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A tribute: On the death of Mayor Lyman Parks

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Amway Grand Plaza Hotel, formerly the Pantlind Hotel when Parks was mayor

Amway Grand Plaza Hotel, formerly the Pantlind Hotel when Parks was mayor /RichardD72 on Flickr

A Tribute by Mayor George Heartwell
Grand Rapids lost a giant yesterday. Former Mayor Lyman Parks died of complications accompanying a stroke. The community is poorer with his passing.

Lyman Parks held office during an extraordinary period of our life as a community. He had been brought to Grand Rapids by the congregation of First AME Church with the charge to provide pastoral leadership to the members and to engage the church in a restorative way in the life of the community. He did both with amazing grace and presence.

Within six years of arriving in Grand Rapids, Rev. Parks sought the permission of his congregation to run for City Commission. He was elected as the first African American to serve on the commission in 1967. When Mayor Robert Boelens left office in 1971 after less than two years as mayor, the city commission turned to Lyman Parks for leadership, appointing him to serve as mayor for the unexpired term of Mr. Boelens. At the end of that appointment Mayor Parks was formally elected to the office until 1975.

Grand Rapids in those years looked nothing like it does today. Shops were vacant. There were few downtown restaurants and no downtown retail. When the workday was over, people left for their homes in the suburbs. Yet we had enjoyed a period of downtown growth under the Urban Renewal Act with new buildings on and around Vandenberg Plaza. The question was: What next? Mayor Parks appointed a blue ribbon committee to study and coordinate the future of downtown. One of the remarkable outcomes of that work was the decision by Richard DeVos and Jay VanAndel to purchase and redevelop the Pantlind Hotel (today the Amway Grand Plaza Hotel). Arguably that investment – encouraged and assisted by the City under Lyman Parks’ leadership – launched the meteoric growth of downtown as a recreation and cultural destination for residents and convention-goers alike. Today downtown has become a residential destination as well, owing to the vitality spawned from that one early investment.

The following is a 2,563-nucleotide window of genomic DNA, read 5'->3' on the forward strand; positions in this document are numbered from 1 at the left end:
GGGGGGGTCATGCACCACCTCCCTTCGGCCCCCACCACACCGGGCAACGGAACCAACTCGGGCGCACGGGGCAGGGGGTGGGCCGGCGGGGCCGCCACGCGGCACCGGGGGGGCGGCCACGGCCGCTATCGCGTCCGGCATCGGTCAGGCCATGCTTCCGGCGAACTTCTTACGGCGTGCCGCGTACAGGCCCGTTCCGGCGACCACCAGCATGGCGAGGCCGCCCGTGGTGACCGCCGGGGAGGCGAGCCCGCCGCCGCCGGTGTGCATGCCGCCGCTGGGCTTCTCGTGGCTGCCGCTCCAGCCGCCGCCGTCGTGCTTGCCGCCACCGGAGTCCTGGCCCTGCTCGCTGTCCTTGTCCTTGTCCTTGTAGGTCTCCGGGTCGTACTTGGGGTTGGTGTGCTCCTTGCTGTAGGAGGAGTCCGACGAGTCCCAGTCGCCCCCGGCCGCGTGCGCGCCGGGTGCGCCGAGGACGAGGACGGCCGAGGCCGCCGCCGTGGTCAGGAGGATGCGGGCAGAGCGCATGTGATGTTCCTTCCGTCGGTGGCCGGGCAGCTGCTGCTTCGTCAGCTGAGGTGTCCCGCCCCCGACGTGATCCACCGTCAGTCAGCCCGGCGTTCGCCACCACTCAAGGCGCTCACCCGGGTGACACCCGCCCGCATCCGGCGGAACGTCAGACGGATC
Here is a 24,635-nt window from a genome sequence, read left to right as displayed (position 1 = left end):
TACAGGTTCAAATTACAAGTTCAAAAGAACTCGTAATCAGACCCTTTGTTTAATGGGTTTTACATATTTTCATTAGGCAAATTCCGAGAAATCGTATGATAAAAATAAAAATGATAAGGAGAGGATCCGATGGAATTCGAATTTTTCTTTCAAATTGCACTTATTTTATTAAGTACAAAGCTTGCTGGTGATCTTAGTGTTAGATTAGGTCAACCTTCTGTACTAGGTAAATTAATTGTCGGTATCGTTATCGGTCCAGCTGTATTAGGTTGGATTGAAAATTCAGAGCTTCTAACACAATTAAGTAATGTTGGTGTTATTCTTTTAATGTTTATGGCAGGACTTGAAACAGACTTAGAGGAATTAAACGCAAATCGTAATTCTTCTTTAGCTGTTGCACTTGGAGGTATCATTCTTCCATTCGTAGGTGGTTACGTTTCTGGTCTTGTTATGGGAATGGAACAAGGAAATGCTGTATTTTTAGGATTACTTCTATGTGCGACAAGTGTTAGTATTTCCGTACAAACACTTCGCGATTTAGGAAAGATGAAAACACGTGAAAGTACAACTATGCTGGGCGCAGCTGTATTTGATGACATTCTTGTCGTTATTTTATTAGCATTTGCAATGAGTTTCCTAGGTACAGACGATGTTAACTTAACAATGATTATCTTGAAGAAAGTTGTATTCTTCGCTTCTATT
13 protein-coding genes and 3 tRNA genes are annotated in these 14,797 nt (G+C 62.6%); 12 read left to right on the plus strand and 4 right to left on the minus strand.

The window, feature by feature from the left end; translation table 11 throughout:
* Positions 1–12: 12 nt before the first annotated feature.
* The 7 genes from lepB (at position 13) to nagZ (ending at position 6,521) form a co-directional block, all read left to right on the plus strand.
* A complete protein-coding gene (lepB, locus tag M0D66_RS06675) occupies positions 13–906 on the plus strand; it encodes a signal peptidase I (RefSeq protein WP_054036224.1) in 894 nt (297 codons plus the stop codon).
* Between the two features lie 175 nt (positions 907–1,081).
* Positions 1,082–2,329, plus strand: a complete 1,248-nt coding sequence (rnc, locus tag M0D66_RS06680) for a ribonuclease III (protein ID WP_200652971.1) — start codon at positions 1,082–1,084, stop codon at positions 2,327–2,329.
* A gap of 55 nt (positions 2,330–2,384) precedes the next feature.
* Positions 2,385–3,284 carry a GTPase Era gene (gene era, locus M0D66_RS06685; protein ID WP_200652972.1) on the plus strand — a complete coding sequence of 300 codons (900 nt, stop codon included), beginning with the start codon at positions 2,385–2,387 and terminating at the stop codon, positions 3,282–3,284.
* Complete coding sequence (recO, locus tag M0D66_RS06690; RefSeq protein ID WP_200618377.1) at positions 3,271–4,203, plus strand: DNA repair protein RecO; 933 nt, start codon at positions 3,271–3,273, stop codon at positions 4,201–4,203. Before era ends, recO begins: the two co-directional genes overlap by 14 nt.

Lyman Parks served as mayor during a time of great social upheaval. The nation was emerging from the race riots and Grand Rapids had experienced its share of racial unrest. Mayor Parks was the right man at the right time. His steady, pastoral presence calmed inflamed sensibilities. His remarkable ability to bridge communities of color and the majority community helped him lead us through a peaceful civil rights transition. We have Mayor Lyman Parks to thank for the way in which today we value diversity in community.

In his last years I had come to know Mayor Parks as a friend and mentor. He was always willing to advise a rookie mayor on the best approach to a problem. I’ve lost a friend. The Parks family has lost a patriarch. The community has lost a leader.

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